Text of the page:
Director – William Brent Bell, Screenplay – Stacey Menear, Producers – Matt Berenson, Roy Lee, Gary Lucchesi, Tom Rosenberg & Jim Wedaa, Photography – Daniel Pearl, Music – Bear McCreary, Visual Effects Supervisor – James McQuaide, Visual Effects – Fablefx (Supervisor – Ander Freij), Iloura (Supervisor – Josh Simmonds), Special Effects Supervisor – Paul Benjamin, Production Design – John Willett. Production Company – STX Entertainment/Lakeshore Entertainment/Huayi Brothers/Vertigo Entertainment.
Lauren Cohan (Greta Evans), Rupert Evans (Malcolm), Jim Norton (Mr Heelshire), Diana Hardcastle (Mrs Heelshire), Ben Robson (Cole)
American Greta Evans travels to take up a position as nanny with the aging Heelshires on their estate in the English countryside. However, when she arrives, she discovers that she is required to be nanny to a doll that the Heelshires calls Brahms, a likeness of their son who died twenty years ago. She is required to treat the doll as though it were real and the job comes with an exacting list of instructions as to the way that Brahms must be tended throughout each day. After announcing that Brahms has accepted her, they leave her to tend him while they go away. Left on her own, Greta promptly ignores the instructions. However, she soon finds that Brahms appears to be alive and capable of moving about when she is not looking. Moreover, it then starts to become sinisterly controlling and menacing.
William Brent Bell is a director who has so far specialised in genre material and The Boy was his fifth film. After debuting with the non-genre comedy Sparkle and Charm (1997), Bell previously made Stay Alive (2006), a film with the bizarre premise of Countess Bathory having been incarnated inside a videogame, and followed this with the Found Footage exorcism film The Devil Inside (2012) and the werewolf film Wer (2013). I cannot say that I have liked any of William Brent Bell’s previous films. Stay Alive was ridiculous but it was the only of his films so far that had an original idea. The Devil Inside and Wer were at least slickly and professionally made but are entirely forgettable efforts. As a result of this, I had low expectations of The Boy before entering the theatre.
Bell confounds expectations somewhat and The Boy is his best film to date (with reservations). Bell has borrowed from the English ghost story and done a fine job of recreating its atmosphere and surroundings. The only thing that irks me about this is that what we have is not a legitimate British ghost story – it was filmed at Craigdarroch Castle on Vancouver Island, which certainly looks the real deal.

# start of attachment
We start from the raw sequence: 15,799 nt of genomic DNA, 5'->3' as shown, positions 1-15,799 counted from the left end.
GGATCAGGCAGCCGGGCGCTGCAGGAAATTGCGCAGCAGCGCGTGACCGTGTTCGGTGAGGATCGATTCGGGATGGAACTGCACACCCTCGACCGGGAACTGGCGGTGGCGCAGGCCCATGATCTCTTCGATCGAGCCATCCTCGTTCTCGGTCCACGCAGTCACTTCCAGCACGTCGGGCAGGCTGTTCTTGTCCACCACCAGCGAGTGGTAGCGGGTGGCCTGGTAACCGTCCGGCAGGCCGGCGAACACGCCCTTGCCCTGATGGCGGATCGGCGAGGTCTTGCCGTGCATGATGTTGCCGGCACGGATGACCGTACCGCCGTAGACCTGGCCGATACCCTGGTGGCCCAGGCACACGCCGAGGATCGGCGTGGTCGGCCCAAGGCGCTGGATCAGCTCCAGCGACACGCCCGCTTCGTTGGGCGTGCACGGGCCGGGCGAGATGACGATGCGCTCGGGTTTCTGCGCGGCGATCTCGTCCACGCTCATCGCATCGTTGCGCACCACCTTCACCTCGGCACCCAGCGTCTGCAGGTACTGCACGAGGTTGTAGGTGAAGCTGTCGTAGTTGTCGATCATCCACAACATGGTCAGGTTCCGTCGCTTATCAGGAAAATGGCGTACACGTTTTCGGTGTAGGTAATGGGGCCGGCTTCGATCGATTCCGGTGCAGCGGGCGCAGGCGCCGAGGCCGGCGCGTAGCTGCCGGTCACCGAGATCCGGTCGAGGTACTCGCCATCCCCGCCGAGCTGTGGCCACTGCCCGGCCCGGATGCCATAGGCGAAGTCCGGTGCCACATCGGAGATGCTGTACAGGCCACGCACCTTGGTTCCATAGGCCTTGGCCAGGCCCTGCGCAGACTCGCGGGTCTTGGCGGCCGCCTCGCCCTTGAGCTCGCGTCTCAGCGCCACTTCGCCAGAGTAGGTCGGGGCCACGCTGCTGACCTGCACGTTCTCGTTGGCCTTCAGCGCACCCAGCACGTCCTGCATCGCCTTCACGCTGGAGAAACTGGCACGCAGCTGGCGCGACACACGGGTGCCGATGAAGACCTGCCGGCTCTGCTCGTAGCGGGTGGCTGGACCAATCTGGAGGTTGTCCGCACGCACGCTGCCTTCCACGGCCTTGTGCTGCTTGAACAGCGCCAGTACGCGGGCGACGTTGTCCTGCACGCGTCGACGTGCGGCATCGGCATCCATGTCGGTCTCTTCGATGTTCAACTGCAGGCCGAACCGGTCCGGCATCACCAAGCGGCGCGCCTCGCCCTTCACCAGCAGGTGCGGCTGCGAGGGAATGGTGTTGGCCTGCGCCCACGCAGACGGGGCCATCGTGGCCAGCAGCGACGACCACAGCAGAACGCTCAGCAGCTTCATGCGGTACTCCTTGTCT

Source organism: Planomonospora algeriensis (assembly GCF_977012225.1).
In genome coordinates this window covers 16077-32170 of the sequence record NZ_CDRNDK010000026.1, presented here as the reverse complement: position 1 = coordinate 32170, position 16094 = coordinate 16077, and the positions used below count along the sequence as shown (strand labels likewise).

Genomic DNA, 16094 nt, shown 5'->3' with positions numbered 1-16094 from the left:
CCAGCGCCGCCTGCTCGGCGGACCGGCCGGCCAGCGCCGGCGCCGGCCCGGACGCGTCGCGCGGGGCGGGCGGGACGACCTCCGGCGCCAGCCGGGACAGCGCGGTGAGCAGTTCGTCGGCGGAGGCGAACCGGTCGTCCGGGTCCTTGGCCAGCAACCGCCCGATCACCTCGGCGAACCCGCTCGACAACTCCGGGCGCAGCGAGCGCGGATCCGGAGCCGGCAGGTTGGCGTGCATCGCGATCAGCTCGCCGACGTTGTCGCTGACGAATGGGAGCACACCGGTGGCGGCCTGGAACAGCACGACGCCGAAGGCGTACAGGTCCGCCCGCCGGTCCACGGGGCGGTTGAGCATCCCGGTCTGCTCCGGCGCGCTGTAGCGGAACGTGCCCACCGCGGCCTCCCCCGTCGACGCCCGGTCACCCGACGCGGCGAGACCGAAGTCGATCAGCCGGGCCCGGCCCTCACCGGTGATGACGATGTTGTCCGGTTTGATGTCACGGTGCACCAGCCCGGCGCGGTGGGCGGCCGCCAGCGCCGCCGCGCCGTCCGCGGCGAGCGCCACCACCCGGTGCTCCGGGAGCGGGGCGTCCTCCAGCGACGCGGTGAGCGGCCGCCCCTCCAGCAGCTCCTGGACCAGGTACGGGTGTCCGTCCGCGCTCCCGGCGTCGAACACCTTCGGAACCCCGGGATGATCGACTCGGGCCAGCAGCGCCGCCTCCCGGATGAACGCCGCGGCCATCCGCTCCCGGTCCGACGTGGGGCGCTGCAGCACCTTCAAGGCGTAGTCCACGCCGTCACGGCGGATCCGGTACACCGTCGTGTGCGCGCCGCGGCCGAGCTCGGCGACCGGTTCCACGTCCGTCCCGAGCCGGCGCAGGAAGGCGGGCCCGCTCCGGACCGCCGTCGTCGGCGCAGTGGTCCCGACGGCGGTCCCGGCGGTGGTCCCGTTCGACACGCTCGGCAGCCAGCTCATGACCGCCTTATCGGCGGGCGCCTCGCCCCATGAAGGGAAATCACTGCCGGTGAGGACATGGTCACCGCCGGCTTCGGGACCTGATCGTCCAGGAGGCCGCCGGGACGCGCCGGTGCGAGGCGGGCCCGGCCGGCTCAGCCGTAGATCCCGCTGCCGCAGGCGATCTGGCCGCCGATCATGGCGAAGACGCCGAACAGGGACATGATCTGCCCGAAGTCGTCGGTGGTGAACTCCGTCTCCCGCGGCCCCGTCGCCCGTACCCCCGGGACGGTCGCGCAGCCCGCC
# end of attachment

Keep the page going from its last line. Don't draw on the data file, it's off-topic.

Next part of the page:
More to the point, the script for no apparent purpose writes an American actress in as the identification character. There is nothing in the film that could not have been far more credibly conducted using a British actress and it unbalances it to have to so blatantly American-wash the story – it is not even for the purpose of squeezing in a well-known actress as Lauren Cohan’s only real prior fame has been as a regular on The Walking Dead (2010– ). That said, her anonymous performance is easily overshadowed by the charming and likeable British actor Rupert Evans.
Like Guillermo Del Toro’s Crimson Peak (2015) that came out a few months earlier, The Boy is an American production revisiting the setting of the British ghost story, even if neither film quite ends up being ghost stories that are told. An enormous amount of detail has been placed into perfecting the design of the house. The team have done a superlative job in getting the set dressings and look of the house down perfectly. Within this, Bell does a fine job in creating a haunted and creepy mood. There is something unnerving to the doll that remains unmoving and blankly staring throughout or is found having been moved when Lauren Cohan turns her back. On these grounds alone, The Boy starts to seem very promising.
By even the three-quarters point, I was quite prepared to give The Boy a favourable review and a three-star rating. Alas, the film then goes and kills it with a lame twist revelation about what is happening. [PLOT SPOILERS] Here we learn that there is actually a real Brahms – a boy-man who keeps his face hidden behind a Phantom of the Opera-like mask and hides within the walls of the house, a plot revelation borrowed from the recent Housebound (2014). The moving of the doll is one that he has apparently been sneaking out to do.
At no point in any of this does the film establish any rationale as to why the family are keeping up the pretence that the doll is alive and, given that they forbid any visitors, even why they would need to keep their son hidden inside the walls away from the world. It may seem odd to say this but I could quite easily have brought the notion of Brahms come to life as another evil doll film a la Child’s Play (1988) or Annabelle (2014) and sequels to either but the very act of revealing that everything was just the mundane machinations of someone hiding in the walls turns the scenario into something absurd.
William Brent Bell returned to make a sequel with Brahms: The Boy II (2020), which has a family moving into the estate and the young boy finding Brahms.
The Boy should not be confused with The Boy (2015), a far much superior but far less high-profile film about a psychopathic child that came out some months earlier.